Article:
When it comes to load testing in the cloud, going bigger is not always better. This article describes how organizations can utilize load testing to help right-size a production system being built in the cloud, allowing their project teams to build an ideal system that is not too small and under-performing for their needs and not too large and costly.
When application development teams build an application on physical hardware, initial hardware costs are generally a one-time consideration. They size their systems to support periods of peak load and some predetermined amount of buffer.
Physical systems are usually built oversized in relation to expected peak loads to mitigate the risk that a bad sizing calculation or false assumption has been made. It is more favorable to have a system that is somewhat oversized than one that is somewhat undersized because expected growth should be taken into account. We don’t build infrastructure just to support today’s loads; we make an educated guess as to how much our user base will grow in one, two, three years and beyond, and we build a system to support that growth.
As we know in technology, processing capacity correlates positively with cost, and the greater the processing capacity of the hardware in question, the larger the cost. We make an initial outlay for our servers, network equipment, and other hardware; we build out our environment; install, test, and configure our software; and deploy the finished product to production. With physical hardware, once we have made the initial purchase of hardware and deployed our system to the target environment, the ongoing cost for the infrastructure is comparatively low.
External cloud implementations offer an inverse cost structure compared to physical implementations. In the cloud, initial hardware investment is minimal, while ongoing (generally monthly) costs accrue based on the size and capability of the machine types utilized. The more capacity you purchase from the cloud provider, the higher the monthly cost. Regardless of whether you utilize that capacity, you are still paying for the availability of that capacity. This availability cost adds additional complicating factors to sizing and performance decisions. Performing properly targeted load testing allows a company to right-size its cloud installations, balancing ongoing costs with performance requirements and guiding decisions, which will have a direct impact on the cost of a system’s cloud footprint.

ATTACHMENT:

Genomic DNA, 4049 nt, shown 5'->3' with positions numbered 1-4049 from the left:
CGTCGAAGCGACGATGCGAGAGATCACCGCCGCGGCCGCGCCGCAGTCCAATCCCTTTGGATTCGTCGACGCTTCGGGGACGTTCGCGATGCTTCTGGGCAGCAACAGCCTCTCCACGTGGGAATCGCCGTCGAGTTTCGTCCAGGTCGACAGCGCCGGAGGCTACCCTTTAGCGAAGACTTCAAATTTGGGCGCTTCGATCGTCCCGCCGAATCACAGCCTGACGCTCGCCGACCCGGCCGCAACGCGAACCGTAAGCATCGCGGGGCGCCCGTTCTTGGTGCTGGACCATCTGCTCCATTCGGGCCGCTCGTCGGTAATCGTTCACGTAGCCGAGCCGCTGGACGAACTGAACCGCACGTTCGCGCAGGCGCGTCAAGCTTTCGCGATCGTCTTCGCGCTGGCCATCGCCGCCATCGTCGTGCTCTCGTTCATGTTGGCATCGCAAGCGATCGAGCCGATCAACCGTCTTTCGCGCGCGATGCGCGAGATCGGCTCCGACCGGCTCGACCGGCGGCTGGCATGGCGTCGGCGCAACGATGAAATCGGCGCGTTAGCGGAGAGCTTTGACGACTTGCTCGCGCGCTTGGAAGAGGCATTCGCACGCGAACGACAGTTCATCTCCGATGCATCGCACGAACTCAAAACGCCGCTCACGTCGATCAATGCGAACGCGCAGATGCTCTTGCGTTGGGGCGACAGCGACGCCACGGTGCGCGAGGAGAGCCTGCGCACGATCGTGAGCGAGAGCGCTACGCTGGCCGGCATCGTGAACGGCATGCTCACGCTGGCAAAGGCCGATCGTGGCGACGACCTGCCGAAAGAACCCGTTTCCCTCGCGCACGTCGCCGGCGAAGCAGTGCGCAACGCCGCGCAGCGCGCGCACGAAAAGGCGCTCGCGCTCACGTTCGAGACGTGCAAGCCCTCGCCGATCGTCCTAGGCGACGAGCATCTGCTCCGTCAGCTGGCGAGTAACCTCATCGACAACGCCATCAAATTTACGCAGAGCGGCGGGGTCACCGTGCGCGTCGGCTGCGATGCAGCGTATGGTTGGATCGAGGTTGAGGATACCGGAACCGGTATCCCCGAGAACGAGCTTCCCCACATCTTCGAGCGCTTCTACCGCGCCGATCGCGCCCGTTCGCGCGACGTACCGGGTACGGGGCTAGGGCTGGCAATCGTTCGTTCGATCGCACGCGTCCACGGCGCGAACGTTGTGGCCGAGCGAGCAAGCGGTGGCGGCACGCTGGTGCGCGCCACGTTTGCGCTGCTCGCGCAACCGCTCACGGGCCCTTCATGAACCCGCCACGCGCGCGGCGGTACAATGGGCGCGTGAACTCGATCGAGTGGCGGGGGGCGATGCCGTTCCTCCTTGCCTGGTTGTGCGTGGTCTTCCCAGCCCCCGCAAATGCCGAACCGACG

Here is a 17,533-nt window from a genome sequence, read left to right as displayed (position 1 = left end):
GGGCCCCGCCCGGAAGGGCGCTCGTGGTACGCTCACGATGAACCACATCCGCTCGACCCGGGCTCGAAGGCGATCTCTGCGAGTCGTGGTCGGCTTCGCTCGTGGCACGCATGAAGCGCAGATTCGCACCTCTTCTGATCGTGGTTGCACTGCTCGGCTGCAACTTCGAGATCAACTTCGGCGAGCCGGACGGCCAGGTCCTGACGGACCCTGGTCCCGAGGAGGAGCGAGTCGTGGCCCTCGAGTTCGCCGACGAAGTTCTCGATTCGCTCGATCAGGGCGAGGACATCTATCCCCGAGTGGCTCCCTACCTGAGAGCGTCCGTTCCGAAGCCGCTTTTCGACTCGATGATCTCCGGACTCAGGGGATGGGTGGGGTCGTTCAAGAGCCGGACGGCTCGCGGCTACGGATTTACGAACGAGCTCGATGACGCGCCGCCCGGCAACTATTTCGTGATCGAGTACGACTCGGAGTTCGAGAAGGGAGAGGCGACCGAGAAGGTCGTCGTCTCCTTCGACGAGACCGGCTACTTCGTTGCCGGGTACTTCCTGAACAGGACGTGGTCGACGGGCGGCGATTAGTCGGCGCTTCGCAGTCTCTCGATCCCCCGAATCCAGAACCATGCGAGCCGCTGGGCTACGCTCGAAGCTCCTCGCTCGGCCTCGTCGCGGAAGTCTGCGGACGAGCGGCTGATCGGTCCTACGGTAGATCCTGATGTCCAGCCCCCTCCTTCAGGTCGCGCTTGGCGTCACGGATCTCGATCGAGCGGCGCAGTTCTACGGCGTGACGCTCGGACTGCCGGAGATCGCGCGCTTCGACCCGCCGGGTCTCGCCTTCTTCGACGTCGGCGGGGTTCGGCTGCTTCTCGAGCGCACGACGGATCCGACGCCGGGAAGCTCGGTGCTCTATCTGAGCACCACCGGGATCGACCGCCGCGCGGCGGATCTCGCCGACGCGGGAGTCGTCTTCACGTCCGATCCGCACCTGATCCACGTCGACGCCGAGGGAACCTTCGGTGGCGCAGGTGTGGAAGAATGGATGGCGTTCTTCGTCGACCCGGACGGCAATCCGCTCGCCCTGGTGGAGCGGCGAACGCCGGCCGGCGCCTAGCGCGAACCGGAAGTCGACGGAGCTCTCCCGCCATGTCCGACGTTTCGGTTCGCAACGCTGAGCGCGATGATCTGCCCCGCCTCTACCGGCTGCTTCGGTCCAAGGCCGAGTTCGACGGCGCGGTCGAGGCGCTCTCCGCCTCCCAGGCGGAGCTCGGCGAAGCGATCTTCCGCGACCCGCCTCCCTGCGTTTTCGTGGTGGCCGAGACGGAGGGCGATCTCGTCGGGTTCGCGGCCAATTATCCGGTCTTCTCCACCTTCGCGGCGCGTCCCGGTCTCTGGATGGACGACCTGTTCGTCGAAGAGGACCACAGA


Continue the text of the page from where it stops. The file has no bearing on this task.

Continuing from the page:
Let’s look at a basic example to illustrate two different approaches to building an application in the cloud.
The first approach is to build the system on the largest cloud instances available without regard to ongoing cost. This is a tempting solution, particularly when an organization is under pressure to deliver a project in a compressed timeframe, which is usually the case with application development projects. Teams under extreme pressure from their IT leaders to deliver something of value to production look for ways to reduce delivery times without adding risk to their projects. Machine instance sizes are selected not because of a thoughtful consideration of sizing needs, but because the developers and architects are certain performance issues will not be a problem on larger instances. Because the initial costs associated with spinning up large machine instance in the cloud are either the same or only marginally more expensive than spinning up a comparatively smaller instance, the project team implements an oversized infrastructure in the cloud for very little initial cost. Whereas on physical hardware the cost difference between a small server and large server can amount to tens of thousands of dollars up front, the cost to spin up a large cloud instance can be almost nothing. So, larger instances are utilized, load testing is either ignored or is reduced to save delivery time, and the application performs acceptably on the chosen infrastructure. This approach, however, causes a number of issues soon after the application is deployed to production.
First, this “build it big” method of developing for the cloud encourages teams to build flabby solutions without consideration for performance or load handling. Why bother tuning an application for performance when a developer can simply choose the largest available machine type and have it run acceptably? This code, however, will invariably be inefficient, creating a “lock-in” effect—the code now must reside on larger, more expensive instances because it can’t run efficiently on more moderately sized instances. The only way now to reduce the cost of the underlying cloud infrastructure is to go back and refactor the code for performance, another project (and an additional set of costs) in and of itself.